The novel veers westward after Zack decides to relocate to San Francisco. Before he leaves, he and Paul watch Vertigo, Hitchcock’s obsessive, slow-burn thriller; later, Zack sends a homemade postcard to Paul with a cartoon drawing of Kim Novak’s character, Madeline, bobbing in the San Francisco Bay. He plays it for gallows humor—in the movie, the distraught Madeline jumps into the water to drown herself—but to Paul it starts to hint at Zack’s troubled state of mind. This is one of a several places in the book where movies echo what’s going on for the characters. Zack’s trip to San Francisco is an attempt to remake himself, and Vertigo is built around the mystery of identity. The movie’s Bernard Herrmann soundtrack is less well-known than the one he did for Psycho, but it’s just as psychological, and I loved painting foggy San Francisco with its haunted strings.
“We’ve Only Just Begun,” by The Carpenters
This sentimental song gets played toward the end of the novel at a party thrown by Dale and Timmy, boyfriends celebrating their third anniversary with a kitschy Junior Prom-theme. They live in a commercial loft that acts as an unofficial gathering spot for their circle of friends, who all gamely show up in costume. Today, kids go to the prom with whomever they choose, but when the characters in this novel were in high school, heteronormative coupling along the gender binary was the rule. This queer Junior Prom becomes a reclamation of a formative teenage ritual, and it ends with everyone encircling the happy couple and slow dancing to Karen Carpenter’s flawless voice. It broke my heart a little to weave lyrics like “So much of life ahead,” into a setting in which a long life was not a given. In this context, “We’ve Only Just Begun” isn’t really sentimental or kitschy. It’s a necessary reprieve and a sincere expression of hope in the dark.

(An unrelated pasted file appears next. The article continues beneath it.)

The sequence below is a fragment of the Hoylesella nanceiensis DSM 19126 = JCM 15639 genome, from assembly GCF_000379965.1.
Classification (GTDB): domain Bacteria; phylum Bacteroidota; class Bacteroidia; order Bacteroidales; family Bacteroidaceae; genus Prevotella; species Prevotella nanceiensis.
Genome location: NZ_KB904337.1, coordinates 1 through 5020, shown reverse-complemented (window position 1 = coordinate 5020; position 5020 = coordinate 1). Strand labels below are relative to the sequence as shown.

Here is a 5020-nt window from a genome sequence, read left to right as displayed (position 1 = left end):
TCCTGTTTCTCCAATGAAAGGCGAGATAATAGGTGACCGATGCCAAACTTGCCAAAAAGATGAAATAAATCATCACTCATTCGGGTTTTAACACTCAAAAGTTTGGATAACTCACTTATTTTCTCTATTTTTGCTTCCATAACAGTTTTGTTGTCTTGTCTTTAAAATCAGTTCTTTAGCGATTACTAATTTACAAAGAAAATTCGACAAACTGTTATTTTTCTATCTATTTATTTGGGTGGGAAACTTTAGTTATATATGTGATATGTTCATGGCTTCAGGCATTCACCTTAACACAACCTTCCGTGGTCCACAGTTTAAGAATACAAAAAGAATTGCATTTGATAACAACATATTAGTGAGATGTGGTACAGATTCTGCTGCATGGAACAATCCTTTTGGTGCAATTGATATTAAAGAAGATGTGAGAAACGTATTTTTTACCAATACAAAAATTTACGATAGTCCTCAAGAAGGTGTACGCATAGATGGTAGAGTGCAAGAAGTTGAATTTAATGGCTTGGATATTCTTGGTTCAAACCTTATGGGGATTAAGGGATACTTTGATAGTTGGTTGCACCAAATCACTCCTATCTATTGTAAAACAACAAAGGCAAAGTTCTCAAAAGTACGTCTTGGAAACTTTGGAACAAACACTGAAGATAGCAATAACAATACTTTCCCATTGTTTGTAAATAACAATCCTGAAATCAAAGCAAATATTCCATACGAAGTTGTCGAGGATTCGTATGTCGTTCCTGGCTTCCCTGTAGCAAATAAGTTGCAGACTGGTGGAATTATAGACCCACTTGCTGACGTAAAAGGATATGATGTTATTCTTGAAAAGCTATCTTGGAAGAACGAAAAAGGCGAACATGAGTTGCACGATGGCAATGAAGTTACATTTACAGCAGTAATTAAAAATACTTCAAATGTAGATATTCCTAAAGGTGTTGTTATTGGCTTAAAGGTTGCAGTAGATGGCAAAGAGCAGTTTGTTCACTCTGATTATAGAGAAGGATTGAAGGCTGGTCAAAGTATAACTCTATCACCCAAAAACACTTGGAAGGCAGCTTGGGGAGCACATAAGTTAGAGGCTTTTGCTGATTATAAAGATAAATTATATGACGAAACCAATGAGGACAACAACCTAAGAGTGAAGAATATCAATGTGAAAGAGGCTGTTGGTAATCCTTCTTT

K.M. Soehnlein (he/him) is the author of three novels, including his Lambda Literary Award-winning debut, The World of Normal Boys. He is the recipient of the Henfield Prize in short fiction and a Rainin Filmmaking Grant for screenwriting. His journalism has appeared in The San Francisco Chronicle, Out Magazine, The Village Voice, and San Francisco Magazine, and his personal essays have appeared in numerous literary collections. Karl received an MFA in Creative Writing from San Francisco State University and currently teaches at the University of San Francisco MFA in Writing Program. He previously served on the Board of Trustees of the Djerassi Resident Artists Program. He lives in San Francisco with his husband.